We commenced lithium battery pouch cell manufacture in May 2014 through Hengmao Power Battery and were one of the earliest private enterprises to manufacture lithium battery pouch cell in China. We established a mature lithium battery production process in a facility of approximately 15,000 square meters (approximately 161,460 square feet), equipped with four high-capacity lithium battery cell production lines and an annual production capacity of 100 million Ah lithium battery cells. However, due to changes in the Chinese government’s energy subsidy policies, and the concentration of industrial production capacity in a few leading companies in China, competition in the lithium battery industry intensified. As a result, we gradually shifted our focus from lithium battery cell manufacturing to battery packing since October 2018. We launched our lithium battery rental business in January 2017, targeting delivery service professionals, such as EMS, express service providers, and online meal deliverymen for platforms such as Meituan and Elema in Changzhou. In September 2017, we launched our e-bicycle rental business, targeting deliverymen, students, business travelers, migrant workers and also entered into agreements with our individual sublease agents to provide such service. However, we do not have any contractual arrangement with specific delivery service provider. We had not provided any online service until May 2018 whereby we launched our first online mobile application, Yidianxing, to run our IoT battery rental business. In October 2018, we decided to make a strategic shift from battery cell manufacturing to focus on the packing and sale of lithium batteries and the rental of lithium batteries and e-bicycles. In August 2018, we established Yizhiying IoT to develop and manage our IoT platform. Through Yizhiying IoT, we have continued to upgrade and enhance our IoT operating platform. In December 2018, we renewed a new version of our Yidianxing mobile application for the e-bicycles and battery rental business. For the ease of convenience for end-users’ experience and our system maintenance, we launched Wechat applet to replace the old mobile application in December 2019. To date, Yizhiying IoT has expanded our IoT platform to cover cities including Changzhou, Wenzhou and Wuhu.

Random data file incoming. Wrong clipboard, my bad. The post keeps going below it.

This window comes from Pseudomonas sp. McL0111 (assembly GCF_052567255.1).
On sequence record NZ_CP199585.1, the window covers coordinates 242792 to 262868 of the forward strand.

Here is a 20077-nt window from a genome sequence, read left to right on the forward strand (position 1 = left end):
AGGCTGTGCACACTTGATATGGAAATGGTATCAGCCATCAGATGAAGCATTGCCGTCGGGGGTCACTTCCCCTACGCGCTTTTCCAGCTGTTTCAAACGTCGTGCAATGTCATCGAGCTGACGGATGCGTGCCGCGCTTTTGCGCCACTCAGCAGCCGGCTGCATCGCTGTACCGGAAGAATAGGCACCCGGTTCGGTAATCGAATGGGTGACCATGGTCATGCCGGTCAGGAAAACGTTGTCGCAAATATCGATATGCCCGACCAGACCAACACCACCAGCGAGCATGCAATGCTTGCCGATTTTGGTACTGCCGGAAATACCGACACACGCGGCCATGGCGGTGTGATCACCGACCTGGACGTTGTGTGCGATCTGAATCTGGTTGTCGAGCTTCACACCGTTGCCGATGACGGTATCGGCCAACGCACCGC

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In December 2018, we sold all of Hengmao Power Battery’s battery cell production lines and fully concentrated our business on the packing, rental and sale of lithium battery and e-bicycles.